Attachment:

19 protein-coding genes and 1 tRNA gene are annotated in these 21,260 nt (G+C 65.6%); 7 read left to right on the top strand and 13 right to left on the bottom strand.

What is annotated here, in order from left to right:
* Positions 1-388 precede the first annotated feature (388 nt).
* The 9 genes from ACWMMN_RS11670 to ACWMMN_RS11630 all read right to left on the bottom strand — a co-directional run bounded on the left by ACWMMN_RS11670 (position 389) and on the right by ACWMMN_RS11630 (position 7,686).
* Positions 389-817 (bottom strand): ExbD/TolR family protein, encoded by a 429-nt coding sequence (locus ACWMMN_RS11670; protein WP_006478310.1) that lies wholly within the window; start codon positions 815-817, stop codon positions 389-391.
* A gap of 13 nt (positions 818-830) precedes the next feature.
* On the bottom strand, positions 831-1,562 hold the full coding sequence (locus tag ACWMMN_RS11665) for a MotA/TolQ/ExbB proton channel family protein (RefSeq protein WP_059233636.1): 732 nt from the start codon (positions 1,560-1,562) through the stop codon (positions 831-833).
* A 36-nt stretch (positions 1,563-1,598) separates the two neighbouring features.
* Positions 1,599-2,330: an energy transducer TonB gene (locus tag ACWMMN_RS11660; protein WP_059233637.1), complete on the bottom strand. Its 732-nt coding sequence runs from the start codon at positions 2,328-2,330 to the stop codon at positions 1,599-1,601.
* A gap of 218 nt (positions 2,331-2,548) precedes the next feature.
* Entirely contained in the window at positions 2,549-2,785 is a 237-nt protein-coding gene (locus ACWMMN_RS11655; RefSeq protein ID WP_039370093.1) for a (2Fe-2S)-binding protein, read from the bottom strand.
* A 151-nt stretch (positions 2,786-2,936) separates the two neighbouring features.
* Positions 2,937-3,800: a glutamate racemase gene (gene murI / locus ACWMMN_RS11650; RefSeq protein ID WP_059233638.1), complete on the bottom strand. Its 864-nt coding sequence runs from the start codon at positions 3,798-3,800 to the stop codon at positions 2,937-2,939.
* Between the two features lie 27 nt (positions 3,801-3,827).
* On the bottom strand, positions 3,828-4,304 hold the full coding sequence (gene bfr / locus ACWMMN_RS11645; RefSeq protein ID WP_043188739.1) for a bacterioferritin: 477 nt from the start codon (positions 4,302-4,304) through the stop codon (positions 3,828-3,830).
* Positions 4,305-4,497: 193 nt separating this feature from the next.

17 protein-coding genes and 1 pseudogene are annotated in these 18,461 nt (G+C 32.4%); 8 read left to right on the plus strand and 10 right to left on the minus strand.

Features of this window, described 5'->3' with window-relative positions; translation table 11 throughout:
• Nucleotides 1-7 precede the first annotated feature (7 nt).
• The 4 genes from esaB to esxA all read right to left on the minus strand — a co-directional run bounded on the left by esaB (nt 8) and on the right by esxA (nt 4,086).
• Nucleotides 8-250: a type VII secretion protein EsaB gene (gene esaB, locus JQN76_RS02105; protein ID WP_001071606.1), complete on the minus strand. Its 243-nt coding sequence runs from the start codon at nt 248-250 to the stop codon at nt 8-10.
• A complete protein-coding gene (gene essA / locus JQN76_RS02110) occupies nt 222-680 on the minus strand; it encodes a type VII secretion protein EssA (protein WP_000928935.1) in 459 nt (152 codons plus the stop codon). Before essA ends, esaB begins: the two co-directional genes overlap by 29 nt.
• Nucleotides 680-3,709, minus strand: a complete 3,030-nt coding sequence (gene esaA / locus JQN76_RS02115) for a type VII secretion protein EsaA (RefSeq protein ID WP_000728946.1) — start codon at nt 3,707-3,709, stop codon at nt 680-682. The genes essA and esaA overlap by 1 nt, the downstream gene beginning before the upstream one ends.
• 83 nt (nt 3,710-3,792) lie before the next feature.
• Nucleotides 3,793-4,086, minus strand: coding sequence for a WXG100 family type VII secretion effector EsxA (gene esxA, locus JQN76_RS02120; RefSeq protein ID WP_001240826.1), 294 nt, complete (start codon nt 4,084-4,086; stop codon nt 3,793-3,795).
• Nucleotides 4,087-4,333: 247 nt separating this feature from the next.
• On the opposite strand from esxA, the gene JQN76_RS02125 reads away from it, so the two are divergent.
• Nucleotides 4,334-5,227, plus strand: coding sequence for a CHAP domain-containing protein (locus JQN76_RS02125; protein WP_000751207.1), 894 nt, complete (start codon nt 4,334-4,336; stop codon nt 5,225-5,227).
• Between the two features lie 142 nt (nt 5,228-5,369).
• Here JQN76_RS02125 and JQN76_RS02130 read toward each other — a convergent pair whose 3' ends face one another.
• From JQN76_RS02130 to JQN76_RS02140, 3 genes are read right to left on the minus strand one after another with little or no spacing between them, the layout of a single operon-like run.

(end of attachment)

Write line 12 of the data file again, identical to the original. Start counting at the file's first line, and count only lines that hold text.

* A 151-nt stretch (positions 2,786-2,936) separates the two neighbouring features.